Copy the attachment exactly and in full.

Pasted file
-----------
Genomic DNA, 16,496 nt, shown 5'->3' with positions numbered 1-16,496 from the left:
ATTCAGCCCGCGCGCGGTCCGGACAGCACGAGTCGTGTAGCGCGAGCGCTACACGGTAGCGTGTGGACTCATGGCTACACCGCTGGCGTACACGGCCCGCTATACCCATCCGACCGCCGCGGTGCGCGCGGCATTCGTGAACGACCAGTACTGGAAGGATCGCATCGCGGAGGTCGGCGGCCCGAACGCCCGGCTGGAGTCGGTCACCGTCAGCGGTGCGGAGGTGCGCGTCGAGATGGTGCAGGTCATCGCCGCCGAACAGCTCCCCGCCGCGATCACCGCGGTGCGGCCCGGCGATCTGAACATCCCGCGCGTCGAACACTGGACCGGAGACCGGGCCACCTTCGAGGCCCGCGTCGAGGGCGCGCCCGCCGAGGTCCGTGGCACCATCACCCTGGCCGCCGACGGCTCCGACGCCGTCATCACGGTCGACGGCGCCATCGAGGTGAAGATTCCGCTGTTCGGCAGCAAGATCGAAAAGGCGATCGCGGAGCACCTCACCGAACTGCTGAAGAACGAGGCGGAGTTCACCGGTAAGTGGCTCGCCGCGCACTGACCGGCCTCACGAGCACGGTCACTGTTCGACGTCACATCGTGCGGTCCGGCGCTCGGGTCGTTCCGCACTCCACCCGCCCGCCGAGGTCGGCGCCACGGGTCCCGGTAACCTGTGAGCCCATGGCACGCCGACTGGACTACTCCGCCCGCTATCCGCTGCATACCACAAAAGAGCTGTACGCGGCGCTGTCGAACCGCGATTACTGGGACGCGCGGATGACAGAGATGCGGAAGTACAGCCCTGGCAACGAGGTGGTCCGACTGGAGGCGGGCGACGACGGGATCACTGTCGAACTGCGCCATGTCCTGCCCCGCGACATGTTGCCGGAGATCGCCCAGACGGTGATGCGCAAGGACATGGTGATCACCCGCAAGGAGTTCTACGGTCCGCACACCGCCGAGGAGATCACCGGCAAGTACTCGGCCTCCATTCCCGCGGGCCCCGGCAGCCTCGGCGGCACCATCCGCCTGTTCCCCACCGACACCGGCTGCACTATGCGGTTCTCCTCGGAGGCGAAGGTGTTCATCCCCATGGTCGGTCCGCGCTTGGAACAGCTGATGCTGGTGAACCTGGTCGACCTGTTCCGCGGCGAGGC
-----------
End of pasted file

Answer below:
Genomic DNA, 16,496 nt, shown 5'->3' with positions numbered 1-16,496 from the left:
ATTCAGCCCGCGCGCGGTCCGGACAGCACGAGTCGTGTAGCGCGAGCGCTACACGGTAGCGTGTGGACTCATGGCTACACCGCTGGCGTACACGGCCCGCTATACCCATCCGACCGCCGCGGTGCGCGCGGCATTCGTGAACGACCAGTACTGGAAGGATCGCATCGCGGAGGTCGGCGGCCCGAACGCCCGGCTGGAGTCGGTCACCGTCAGCGGTGCGGAGGTGCGCGTCGAGATGGTGCAGGTCATCGCCGCCGAACAGCTCCCCGCCGCGATCACCGCGGTGCGGCCCGGCGATCTGAACATCCCGCGCGTCGAACACTGGACCGGAGACCGGGCCACCTTCGAGGCCCGCGTCGAGGGCGCGCCCGCCGAGGTCCGTGGCACCATCACCCTGGCCGCCGACGGCTCCGACGCCGTCATCACGGTCGACGGCGCCATCGAGGTGAAGATTCCGCTGTTCGGCAGCAAGATCGAAAAGGCGATCGCGGAGCACCTCACCGAACTGCTGAAGAACGAGGCGGAGTTCACCGGTAAGTGGCTCGCCGCGCACTGACCGGCCTCACGAGCACGGTCACTGTTCGACGTCACATCGTGCGGTCCGGCGCTCGGGTCGTTCCGCACTCCACCCGCCCGCCGAGGTCGGCGCCACGGGTCCCGGTAACCTGTGAGCCCATGGCACGCCGACTGGACTACTCCGCCCGCTATCCGCTGCATACCACAAAAGAGCTGTACGCGGCGCTGTCGAACCGCGATTACTGGGACGCGCGGATGACAGAGATGCGGAAGTACAGCCCTGGCAACGAGGTGGTCCGACTGGAGGCGGGCGACGACGGGATCACTGTCGAACTGCGCCATGTCCTGCCCCGCGACATGTTGCCGGAGATCGCCCAGACGGTGATGCGCAAGGACATGGTGATCACCCGCAAGGAGTTCTACGGTCCGCACACCGCCGAGGAGATCACCGGCAAGTACTCGGCCTCCATTCCCGCGGGCCCCGGCAGCCTCGGCGGCACCATCCGCCTGTTCCCCACCGACACCGGCTGCACTATGCGGTTCTCCTCGGAGGCGAAGGTGTTCATCCCCATGGTCGGTCCGCGCTTGGAACAGCTGATGCTGGTGAACCTGGTCGACCTGTTCCGCGGCGAGGC